One to try: La Roche-Posay Cicaplast Hand Cream (Buy from Walgreens, $11). 

Crepey facial complexion? Slather on retinols and alpha hydroxy acids

An anti-aging go-to, derivatives of vitamin A called retinols, “increase cell turnover in targeted areas by stimulating the skin’s collagen production, which helps firm the skin and reduce wrinkling and sagging,” explains Dr. Engelman. Her caveat: Pay attention to the concentration to ensure you have the right strength to be effective on the skin while also being gentle enough, especially as a first-time user. She insists, “It is important to start slowly to get the skin adjusted to a higher concentration. To begin with, I recommend working your way up from a 0.25% to 0.5% concentration.” Try: SkinMedica Retinol Complex 0.25 (Buy from DermStore, $64).

Another, less expensive way to go: AHAs like glycolic and lactic acid, which “help to gently exfoliate skin and improve cell turnover,” explains Dr. Marcus. So they not only can help improve crepiness, “they help to make the skin look brighter and more radiant,” she says.

One to try: The Ordinary Glycolic Acid 7% Toning Solution (Buy from Ulta, $13).

Crepey eyes? Choose silicone patches

close up of woman's younger-looking eyes, what is crepey skin

While AHAs and retinols are great for most areas of the face, they can sting and irritate sensitive eye skin. Dr. Engelman suggests using reusable patches made from medical-grade silicone, “which occludes the eye area to seal in moisture and help plump up the appearance of wrinkles”— without any additional skin care ingredients at all! You just pop them on a few minutes a day to overnight and let them work their smoothing magic!

On to try: Dr. Dennis Gross DermInfusions™ Lift + Repair Eye Mask (Buy from Sephora, $9).

What are the best in-office treatments for crepey skin

When at-home options don’t do the trick, and you want to up your skin-smoothing game, you can head to your dermatologist for more ways to combat crepiness. Here, 4 treatments you may want to try:

1. Dermal fillers

Mature woman receiving fillers in face for crepey skin.

While pricey (a syringe can run $500 to $1,000+), “dermal fillers are an option for targeting specific areas of the face or neck to address wrinkles, loss of volume and crepiness,” says Dr. Engelman. She specifically recommends Hyperdilute Radiesse because it plumps “by gradually tightening targeted areas to create smoother, firmer and more youthful looking skin.”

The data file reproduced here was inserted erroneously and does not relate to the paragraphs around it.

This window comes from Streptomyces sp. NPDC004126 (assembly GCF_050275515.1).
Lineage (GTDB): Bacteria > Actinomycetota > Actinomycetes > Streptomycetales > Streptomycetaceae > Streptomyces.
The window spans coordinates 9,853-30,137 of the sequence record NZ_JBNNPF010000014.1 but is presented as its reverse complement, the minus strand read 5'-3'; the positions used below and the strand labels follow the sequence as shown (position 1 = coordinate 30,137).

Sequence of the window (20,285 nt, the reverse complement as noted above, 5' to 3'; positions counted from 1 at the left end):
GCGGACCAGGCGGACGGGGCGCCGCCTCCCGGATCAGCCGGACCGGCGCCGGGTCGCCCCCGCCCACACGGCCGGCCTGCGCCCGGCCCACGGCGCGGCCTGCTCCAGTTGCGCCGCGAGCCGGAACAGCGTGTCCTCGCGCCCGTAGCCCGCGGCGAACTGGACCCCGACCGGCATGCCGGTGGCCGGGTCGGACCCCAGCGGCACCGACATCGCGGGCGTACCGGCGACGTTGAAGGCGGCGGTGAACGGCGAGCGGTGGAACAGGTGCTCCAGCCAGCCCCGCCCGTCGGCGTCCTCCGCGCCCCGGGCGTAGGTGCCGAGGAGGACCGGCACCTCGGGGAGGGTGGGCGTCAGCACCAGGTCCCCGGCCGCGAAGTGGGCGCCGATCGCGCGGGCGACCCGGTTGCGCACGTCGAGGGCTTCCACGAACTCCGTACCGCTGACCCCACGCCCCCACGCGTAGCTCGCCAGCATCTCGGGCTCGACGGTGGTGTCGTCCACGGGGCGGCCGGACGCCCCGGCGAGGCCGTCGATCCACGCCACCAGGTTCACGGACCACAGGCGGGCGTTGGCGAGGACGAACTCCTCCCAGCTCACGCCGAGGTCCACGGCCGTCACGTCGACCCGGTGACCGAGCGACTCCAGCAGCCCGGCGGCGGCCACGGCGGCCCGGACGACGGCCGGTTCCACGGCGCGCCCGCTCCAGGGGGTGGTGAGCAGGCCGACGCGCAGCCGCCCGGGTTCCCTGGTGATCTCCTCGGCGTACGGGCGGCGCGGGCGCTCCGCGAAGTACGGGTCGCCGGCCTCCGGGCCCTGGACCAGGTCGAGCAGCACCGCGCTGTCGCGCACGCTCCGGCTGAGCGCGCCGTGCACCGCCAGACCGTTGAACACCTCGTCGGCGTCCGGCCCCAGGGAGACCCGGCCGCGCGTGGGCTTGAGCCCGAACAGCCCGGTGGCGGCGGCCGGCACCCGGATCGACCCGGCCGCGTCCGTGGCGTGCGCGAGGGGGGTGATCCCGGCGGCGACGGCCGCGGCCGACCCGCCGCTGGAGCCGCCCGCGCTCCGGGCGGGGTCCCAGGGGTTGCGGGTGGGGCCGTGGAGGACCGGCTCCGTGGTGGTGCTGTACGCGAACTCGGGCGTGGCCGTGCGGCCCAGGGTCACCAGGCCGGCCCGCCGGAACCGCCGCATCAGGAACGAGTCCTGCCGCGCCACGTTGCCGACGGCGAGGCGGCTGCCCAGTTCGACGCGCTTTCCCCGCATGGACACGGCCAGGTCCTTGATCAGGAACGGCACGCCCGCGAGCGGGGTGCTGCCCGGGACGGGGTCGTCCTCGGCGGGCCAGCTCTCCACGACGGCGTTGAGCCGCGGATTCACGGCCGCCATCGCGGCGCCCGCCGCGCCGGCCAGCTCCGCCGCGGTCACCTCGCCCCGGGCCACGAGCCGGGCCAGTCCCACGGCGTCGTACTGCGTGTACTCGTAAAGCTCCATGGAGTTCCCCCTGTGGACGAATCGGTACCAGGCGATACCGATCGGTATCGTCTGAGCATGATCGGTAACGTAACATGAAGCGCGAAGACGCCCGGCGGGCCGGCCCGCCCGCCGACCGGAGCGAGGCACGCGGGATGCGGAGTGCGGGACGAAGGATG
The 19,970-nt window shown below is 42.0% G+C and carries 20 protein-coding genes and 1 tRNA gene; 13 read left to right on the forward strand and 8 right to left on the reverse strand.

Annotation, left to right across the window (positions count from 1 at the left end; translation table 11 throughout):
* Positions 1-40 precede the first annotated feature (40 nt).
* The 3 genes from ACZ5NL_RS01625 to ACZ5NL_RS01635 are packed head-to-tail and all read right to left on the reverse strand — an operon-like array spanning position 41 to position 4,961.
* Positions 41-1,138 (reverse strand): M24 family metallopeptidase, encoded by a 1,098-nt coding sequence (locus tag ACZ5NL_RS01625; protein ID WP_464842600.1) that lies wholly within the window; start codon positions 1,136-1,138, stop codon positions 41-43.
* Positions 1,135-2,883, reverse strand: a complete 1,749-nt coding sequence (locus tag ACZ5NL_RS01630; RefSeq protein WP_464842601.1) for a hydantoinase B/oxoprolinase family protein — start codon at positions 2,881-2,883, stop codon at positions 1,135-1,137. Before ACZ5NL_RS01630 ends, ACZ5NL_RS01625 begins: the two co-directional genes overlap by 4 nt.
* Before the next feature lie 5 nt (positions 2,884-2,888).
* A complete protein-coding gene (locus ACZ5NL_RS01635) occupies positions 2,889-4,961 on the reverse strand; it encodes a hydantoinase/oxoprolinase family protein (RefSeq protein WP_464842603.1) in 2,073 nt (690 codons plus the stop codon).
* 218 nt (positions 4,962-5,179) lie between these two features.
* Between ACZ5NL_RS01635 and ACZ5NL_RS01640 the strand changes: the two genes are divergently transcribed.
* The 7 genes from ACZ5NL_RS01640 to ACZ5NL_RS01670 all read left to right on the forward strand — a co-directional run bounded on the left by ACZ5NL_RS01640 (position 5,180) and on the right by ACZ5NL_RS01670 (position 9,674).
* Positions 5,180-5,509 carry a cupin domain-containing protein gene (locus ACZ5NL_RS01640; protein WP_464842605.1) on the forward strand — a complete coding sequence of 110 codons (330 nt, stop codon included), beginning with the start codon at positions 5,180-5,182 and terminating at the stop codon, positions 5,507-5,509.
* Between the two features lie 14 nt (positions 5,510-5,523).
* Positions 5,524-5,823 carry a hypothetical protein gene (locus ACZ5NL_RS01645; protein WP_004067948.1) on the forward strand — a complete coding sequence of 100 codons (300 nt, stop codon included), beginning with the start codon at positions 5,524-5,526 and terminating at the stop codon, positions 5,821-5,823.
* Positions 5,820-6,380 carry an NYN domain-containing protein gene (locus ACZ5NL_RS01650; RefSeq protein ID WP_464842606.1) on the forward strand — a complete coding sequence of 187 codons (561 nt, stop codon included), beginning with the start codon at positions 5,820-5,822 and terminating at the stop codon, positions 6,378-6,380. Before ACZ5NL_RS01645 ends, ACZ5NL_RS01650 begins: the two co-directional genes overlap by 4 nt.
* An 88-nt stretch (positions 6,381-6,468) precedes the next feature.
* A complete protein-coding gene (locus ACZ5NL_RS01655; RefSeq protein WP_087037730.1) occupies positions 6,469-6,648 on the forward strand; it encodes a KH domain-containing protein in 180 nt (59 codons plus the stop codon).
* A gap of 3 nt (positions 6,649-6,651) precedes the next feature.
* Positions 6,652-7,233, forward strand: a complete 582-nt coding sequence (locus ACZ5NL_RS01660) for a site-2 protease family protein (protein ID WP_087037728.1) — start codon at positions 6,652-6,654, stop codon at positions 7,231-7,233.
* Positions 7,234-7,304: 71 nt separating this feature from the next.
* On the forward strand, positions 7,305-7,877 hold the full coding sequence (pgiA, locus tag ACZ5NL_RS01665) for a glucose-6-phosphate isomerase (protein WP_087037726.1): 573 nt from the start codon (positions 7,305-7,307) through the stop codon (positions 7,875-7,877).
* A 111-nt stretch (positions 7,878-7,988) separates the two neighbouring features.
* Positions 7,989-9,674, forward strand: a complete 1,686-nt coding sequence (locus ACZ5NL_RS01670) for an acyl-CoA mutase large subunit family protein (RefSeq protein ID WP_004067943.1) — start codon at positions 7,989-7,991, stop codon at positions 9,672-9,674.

2. Ultherapy

Most effective for targeted face and neck areas, ultherapy “uses high-intensity ultrasound technology to target the deep layers of the skin and stimulate collagen production,” explains Dr. Engelman. “Gradually, over the course of a few weeks, it tightens and firms the skin.” Each session takes about 45 minutes to one hour, and while there can be some discomfort, there’s no downtime. What you can expect to pay: $1200 to $5000. 

3. Laser resurfacing

“Laser resurfacing uses energy to cause micro-injury to the skin, and the skin’s natural healing response produces collagen and helps to tighten and smooth the surface of the skin,” says Dr. Marcus. It is the most effective for moderate to severe cases. The downtime can vary from a few hours to two weeks or more, and it’s a higher-end option, which can cost hundreds of dollars to $1000+ per session. 


mature woman getting microneedling on her face for crepey skin

Simply put, this option works by triggering the skin’s healing process by pricking it with needles. Dr. Engelman says it “increases collagen and elastin production and improves the skin’s texture and firmness, while reducing fine lines and wrinkles.” Taking it a step further is Profound RF (radiofrequency), which, she explains, “combines microneedling with RF energy to target the deeper layers of skin by way of thermal energy.” estimates the average cost of Profound RF at $4,270, while mirconeedling weighs in at $650. (Click through to learn about a microneedling technique called Morpheus8 and how it helped one woman eliminate her “turkey neck.”)

Click through these stories for more tips on smoothing crepey skin:

Dermatologists Weigh In On the #1 Beauty Blindspot for Women Over 50: A Crepey Neck

What Is Skin Cycling? TikTok’s Easy Skincare Trend Reduces Fine Lines and Wrinkles

You’re Ready for This Jelly — Meet the Latest Beauty-licious Skincare Trend for Women Over 5

5 Ways to Use Essential Oils for Crepey Skin, Age Spots, and More